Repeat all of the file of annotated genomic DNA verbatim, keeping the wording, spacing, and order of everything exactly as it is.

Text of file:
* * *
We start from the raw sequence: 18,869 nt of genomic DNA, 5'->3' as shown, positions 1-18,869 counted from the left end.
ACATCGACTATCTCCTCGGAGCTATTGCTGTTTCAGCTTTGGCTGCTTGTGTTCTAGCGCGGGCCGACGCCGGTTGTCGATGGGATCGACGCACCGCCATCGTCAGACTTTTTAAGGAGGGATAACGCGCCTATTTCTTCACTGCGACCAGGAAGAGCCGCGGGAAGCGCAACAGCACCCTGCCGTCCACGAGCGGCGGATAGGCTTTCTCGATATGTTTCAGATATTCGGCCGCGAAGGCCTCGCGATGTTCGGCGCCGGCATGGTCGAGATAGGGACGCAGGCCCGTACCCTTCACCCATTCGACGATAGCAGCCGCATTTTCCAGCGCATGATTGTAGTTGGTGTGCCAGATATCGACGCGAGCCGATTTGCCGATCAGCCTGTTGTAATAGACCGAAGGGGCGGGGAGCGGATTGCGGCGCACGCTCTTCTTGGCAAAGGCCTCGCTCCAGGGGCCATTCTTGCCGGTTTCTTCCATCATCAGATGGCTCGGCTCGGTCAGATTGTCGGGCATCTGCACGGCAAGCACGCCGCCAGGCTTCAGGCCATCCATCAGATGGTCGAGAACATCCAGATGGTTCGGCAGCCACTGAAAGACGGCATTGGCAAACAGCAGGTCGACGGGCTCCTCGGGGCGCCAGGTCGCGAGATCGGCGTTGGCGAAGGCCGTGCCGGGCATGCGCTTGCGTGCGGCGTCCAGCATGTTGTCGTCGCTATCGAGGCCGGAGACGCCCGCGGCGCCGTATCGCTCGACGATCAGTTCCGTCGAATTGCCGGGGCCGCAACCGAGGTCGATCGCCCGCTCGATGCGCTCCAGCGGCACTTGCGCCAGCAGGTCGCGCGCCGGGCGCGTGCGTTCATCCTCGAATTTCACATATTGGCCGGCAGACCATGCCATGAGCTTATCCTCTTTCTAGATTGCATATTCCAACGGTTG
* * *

We start from the raw sequence: 18,869 nt of genomic DNA, 5'->3' as shown, positions 1-18,869 counted from the left end.
ACATCGACTATCTCCTCGGAGCTATTGCTGTTTCAGCTTTGGCTGCTTGTGTTCTAGCGCGGGCCGACGCCGGTTGTCGATGGGATCGACGCACCGCCATCGTCAGACTTTTTAAGGAGGGATAACGCGCCTATTTCTTCACTGCGACCAGGAAGAGCCGCGGGAAGCGCAACAGCACCCTGCCGTCCACGAGCGGCGGATAGGCTTTCTCGATATGTTTCAGATATTCGGCCGCGAAGGCCTCGCGATGTTCGGCGCCGGCATGGTCGAGATAGGGACGCAGGCCCGTACCCTTCACCCATTCGACGATAGCAGCCGCATTTTCCAGCGCATGATTGTAGTTGGTGTGCCAGATATCGACGCGAGCCGATTTGCCGATCAGCCTGTTGTAATAGACCGAAGGGGCGGGGAGCGGATTGCGGCGCACGCTCTTCTTGGCAAAGGCCTCGCTCCAGGGGCCATTCTTGCCGGTTTCTTCCATCATCAGATGGCTCGGCTCGGTCAGATTGTCGGGCATCTGCACGGCAAGCACGCCGCCAGGCTTCAGGCCATCCATCAGATGGTCGAGAACATCCAGATGGTTCGGCAGCCACTGAAAGACGGCATTGGCAAACAGCAGGTCGACGGGCTCCTCGGGGCGCCAGGTCGCGAGATCGGCGTTGGCGAAGGCCGTGCCGGGCATGCGCTTGCGTGCGGCGTCCAGCATGTTGTCGTCGCTATCGAGGCCGGAGACGCCCGCGGCGCCGTATCGCTCGACGATCAGTTCCGTCGAATTGCCGGGGCCGCAACCGAGGTCGATCGCCCGCTCGATGCGCTCCAGCGGCACTTGCGCCAGCAGGTCGCGCGCCGGGCGCGTGCGTTCATCCTCGAATTTCACATATTGGCCGGCAGACCATGCCATGAGCTTATCCTCTTTCTAGATTGCATATTCCAACGGTTG